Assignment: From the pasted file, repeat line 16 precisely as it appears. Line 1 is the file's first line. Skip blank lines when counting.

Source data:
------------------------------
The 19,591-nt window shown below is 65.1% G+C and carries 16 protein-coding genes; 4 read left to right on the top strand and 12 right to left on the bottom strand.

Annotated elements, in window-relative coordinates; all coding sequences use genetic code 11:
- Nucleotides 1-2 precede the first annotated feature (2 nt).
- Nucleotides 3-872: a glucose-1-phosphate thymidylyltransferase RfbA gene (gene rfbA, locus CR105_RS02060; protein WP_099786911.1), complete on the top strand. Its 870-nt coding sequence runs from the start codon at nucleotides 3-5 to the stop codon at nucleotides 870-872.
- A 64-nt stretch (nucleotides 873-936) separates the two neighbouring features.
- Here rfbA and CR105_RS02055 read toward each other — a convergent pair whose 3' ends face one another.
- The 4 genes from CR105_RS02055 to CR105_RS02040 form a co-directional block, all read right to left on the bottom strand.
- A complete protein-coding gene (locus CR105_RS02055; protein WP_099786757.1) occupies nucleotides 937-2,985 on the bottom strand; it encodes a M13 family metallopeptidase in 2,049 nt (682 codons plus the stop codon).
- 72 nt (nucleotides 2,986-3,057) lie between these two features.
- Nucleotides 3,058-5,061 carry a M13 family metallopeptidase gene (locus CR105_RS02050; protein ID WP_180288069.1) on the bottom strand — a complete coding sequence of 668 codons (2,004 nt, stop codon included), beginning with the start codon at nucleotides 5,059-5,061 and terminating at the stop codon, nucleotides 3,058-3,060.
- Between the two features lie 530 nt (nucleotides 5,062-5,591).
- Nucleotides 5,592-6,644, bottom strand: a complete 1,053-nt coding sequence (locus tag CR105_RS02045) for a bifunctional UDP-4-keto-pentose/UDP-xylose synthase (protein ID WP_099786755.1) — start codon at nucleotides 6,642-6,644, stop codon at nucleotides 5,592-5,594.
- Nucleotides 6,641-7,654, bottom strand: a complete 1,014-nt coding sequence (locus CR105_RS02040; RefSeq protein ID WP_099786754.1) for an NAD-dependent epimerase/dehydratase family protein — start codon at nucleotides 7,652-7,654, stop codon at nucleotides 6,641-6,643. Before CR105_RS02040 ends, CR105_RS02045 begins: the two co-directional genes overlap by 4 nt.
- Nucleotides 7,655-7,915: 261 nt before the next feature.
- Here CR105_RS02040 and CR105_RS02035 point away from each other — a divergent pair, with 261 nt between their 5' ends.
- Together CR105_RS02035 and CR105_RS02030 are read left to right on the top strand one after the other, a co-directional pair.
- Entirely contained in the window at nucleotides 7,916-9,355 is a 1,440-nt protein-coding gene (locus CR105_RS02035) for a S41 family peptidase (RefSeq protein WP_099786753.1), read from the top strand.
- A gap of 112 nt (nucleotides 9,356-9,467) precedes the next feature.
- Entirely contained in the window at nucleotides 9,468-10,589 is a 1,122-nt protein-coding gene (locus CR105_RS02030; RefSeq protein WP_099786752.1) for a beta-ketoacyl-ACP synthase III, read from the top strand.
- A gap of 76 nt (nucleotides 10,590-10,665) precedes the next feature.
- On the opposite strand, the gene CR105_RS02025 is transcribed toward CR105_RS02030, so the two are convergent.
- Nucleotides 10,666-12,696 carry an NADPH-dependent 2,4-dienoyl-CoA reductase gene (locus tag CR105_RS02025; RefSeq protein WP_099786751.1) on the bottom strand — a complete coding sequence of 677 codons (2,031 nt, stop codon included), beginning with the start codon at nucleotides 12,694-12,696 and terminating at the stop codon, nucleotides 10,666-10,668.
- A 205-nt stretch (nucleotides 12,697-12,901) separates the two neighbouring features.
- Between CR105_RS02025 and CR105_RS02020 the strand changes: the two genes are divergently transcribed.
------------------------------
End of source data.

- Together CR105_RS02035 and CR105_RS02030 are read left to right on the top strand one after the other, a co-directional pair.